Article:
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Mana Maoli Collective

All-star band celebrates Hawai‘i through a fusion of sounds.

February 4, 2010
Trisha Smith

For the first time ever, a contingency of leading performers from across Hawai‘i will represent our state at the 18th Annual Pasifika Festival in Aotearoa (the Maori name for New Zealand). The two-day cultural event this March in Auckland is the largest gathering of Pacific peoples in the world—attracting nearly 225,000 each year—and highlights traditional and modern art, culture, music and dance from the diverse cultures and individuals across the Pacific. It’s like Bonnaroo for Polynesians.

Attending in Hawai‘i’s honor is the Mana Maoli Collective (MMC)—an eclectic conglomeration of prolific, up-and-coming performers who will share with the world the arts and culture of the Hawaiian Isles of yesterday, today and tomorrow.

Mana Maoli is actually a nonprofit formed in 1999, compiled of educators, musicians, artists, practitioners and families who share a common vision of community-based education and awareness, pooling and sharing of resources, and sustainability in regards to the environment, economy and community.

Article Photos

Hawai‘i’s soulful songbird Paula Fuga is a member of the Mana Maoli Collective.
Photo: Sean Michael Hower

Their mission is described with just three words—ho‘okumu (building a foundation), ho‘okele (forge direction and connections) and ho‘omana (provide sustenance and empowerment).

They focus on providing for programs that work toward their vision, including Na Lei Na‘au‘ao, an alliance that provides resources and support for a combined 12 Hawaiian charter schools.

The passionate leader behind Mana Maoli is Keola Nakanishi, coordinator of the nonprofit and the music collective. He said “Maoli Music” is made up of hundreds of highly-respectively individuals including John Cruz, Amy (Gilliom) Hanaiali‘i, Kaumakaiwa Kanahele, Fiji and many others.

“Maoli Music” is a part of the nonprofit, which focuses on such groups as MMC. “Through the exchange of our culture, dance and music, they will share among the best and most authentic of what Hawai‘i has to offer,” said Keola.

Altogether, nearly 25 individuals will travel for a two-week tour in Aotearoa—Kumu Hula Vicky Holt Takamine and a group of dancers from various halau, a technical crew and 12 band members, so far, with potential to grow.

MMC is playing gigs across the isles to raise funds for their trip “Down Under.” The current MMC artists are also in the process of completing an album, most likely around March. Mana Maoli has released three music volumes, one that included the addictive track Country Road by Jack Johnson and Paula Fuga.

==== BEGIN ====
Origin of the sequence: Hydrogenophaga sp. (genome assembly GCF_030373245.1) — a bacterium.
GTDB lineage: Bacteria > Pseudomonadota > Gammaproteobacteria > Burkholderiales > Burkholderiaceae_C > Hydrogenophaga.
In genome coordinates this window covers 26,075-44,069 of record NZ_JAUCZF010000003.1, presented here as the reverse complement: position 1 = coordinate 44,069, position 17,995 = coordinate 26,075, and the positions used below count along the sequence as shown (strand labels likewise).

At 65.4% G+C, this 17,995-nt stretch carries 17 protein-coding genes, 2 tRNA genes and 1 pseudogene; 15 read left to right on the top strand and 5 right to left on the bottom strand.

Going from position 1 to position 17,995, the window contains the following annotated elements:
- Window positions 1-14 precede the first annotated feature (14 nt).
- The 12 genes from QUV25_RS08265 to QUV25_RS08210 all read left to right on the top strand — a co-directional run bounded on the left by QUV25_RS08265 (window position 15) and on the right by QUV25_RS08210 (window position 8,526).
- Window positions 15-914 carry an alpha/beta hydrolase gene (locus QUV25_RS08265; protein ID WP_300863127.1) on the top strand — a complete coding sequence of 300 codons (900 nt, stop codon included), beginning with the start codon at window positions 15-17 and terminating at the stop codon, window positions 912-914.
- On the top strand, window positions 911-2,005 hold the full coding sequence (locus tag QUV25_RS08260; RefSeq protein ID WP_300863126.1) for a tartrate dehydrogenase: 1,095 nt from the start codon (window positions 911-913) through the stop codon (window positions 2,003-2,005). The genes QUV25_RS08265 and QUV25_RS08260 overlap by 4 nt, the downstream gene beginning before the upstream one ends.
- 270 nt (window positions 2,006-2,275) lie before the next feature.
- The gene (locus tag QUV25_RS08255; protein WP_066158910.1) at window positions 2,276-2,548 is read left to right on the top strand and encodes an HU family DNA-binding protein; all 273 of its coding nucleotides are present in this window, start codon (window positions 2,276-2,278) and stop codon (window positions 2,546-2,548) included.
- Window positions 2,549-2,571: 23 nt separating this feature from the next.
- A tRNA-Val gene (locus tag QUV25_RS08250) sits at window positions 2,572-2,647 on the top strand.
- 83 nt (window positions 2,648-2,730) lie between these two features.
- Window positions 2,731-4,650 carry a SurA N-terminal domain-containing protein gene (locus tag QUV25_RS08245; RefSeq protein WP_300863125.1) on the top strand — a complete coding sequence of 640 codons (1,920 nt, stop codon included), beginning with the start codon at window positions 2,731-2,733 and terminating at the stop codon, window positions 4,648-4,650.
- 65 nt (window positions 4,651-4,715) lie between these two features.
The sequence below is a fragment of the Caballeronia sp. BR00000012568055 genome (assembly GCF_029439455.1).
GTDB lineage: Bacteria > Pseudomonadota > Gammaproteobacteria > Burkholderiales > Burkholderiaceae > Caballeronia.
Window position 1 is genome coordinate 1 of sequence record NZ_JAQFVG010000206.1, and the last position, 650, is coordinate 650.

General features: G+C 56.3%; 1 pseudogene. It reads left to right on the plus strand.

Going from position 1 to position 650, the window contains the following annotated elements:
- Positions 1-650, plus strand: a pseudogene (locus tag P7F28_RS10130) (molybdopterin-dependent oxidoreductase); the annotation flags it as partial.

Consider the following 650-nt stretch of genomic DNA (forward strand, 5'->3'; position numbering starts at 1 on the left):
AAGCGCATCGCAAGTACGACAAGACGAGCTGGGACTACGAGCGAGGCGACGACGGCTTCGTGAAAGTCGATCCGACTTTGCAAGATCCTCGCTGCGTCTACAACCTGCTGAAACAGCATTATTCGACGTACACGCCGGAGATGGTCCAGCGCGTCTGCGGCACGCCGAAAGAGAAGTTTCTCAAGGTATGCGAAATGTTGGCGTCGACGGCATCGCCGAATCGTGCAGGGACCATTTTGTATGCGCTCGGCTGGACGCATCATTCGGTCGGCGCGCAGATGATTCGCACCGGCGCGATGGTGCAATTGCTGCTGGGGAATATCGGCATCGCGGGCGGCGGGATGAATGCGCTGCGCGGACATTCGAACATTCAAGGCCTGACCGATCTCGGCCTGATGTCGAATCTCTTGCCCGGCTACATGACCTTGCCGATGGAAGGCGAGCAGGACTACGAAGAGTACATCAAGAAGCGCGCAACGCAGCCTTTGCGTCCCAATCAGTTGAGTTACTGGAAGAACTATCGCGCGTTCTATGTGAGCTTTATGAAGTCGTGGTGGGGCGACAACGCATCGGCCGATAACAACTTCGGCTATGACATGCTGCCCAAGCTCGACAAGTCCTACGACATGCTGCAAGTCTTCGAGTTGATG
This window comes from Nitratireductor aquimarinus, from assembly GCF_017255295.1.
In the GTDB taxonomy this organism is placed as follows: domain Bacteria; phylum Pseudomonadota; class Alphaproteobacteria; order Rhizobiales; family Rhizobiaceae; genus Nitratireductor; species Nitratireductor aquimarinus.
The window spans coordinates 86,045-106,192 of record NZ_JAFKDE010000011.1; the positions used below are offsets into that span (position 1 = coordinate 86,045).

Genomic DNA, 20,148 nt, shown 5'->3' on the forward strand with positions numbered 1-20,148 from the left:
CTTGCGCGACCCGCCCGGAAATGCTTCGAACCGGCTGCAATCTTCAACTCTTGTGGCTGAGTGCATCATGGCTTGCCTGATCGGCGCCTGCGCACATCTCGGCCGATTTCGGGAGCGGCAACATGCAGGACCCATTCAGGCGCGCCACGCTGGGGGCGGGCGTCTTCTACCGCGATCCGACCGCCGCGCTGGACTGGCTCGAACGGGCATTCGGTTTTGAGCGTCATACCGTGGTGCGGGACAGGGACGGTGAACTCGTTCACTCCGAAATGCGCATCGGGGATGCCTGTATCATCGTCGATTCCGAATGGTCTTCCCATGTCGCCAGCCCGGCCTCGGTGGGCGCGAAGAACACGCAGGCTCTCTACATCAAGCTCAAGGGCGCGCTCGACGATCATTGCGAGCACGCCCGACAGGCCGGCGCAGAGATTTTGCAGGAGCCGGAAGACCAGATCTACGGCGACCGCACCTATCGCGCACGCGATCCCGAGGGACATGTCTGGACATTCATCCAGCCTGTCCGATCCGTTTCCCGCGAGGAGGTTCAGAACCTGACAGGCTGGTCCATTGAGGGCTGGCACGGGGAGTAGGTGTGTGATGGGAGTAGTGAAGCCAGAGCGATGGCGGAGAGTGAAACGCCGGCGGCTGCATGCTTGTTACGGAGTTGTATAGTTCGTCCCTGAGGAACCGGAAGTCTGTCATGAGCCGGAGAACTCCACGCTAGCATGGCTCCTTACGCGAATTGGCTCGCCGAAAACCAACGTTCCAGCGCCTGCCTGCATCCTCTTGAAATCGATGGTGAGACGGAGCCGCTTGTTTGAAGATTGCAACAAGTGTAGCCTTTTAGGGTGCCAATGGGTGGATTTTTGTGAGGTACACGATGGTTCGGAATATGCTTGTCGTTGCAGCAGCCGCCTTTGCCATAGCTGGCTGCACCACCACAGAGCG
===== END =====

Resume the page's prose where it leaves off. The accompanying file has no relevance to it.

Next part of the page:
Vocalist Leimaile Quitevis said the music they have been playing is not traditional Hawaiian, but not contemporary. “There’s hip-hop, Hawaiian, dancehall, funk, reggae—such a unique sound,” she said. “I have found our strength is our diversity, as within it, there is a common thread that ties us all together—our love of our culture and our land.”

Imagine the visions and sounds of hula, ‘ukulele, guitars, bass, drums, various percussion, harmonica, keyboards and seven lead vocalists. Unreal. And, the harmonies are falling into place beautifully.

“The fusion that comes together is just amazing,” said Leimaile. “You hear the heart and soul of each member come out in the music.”

Besides performing on Pasifika’s main stage, MMC plans on participating in an array of cultural workshops and shows across four major cities of Aotearoa.

“It’s a wonderful place to share our cultures and traditions—discover where we are today musically, culturally,” said Leimaile. “Everyone’s so talented yet so humble, working collectively, looking to each other. We all feel very honored.”

“The group is conscious in their lyrics and drive for change through music, and you experience that through their performance,” said Keola. “They embody ‘Mana Maoli.’”

“To me, ‘Mana Maoli’ is accepting the true essence of mana or power, that we get from our kupuna and ‘aina, and our ancestors,” said Leimaile. “We stand on the shoulders of our beloved kupuna and stand for the love of the ‘aina. We will do our best to make them proud.”

“To hear vocalists, and see the musicians, from the prolific to the unfamiliar, taking turns, backing each other up, is awesome,” said Keola. “I wish I could convey the magic, and capture the energy. You must experience it.”

Maui has three opportunities to support MMC’S magical musical tour. Make your way to the Historic ‘Ïao Theater on Friday, Feb. 5, at 6 p.m. Visit www.MauiOnStage.com. Then fly over to West Maui for a late-night show that same evening at Lulu’s Lahaina Surf Club at 9 p.m., with Lahaina Grown and Na Mele Pono kicking things off. Both Friday shows include an acoustic set by melodic Maui sweetheart Anuhea.

On Saturday, Feb. 6, catch MMC at Mulligan’s on the Blue at 9 p.m. Call 874-1131 for reservations. A signed ‘ukulele from Jack Johnson will be auctioned off this evening as well.

Visit 808 Deli, Wings Hawai‘i or Requests Music to pick up your presale tickets for a minimum donation of $10. Tickets are $15 at the door, with additional contributions welcomed.

For more information, call 295-MANA and check out Mana Maoli Collective on Facebook.

 
 

 

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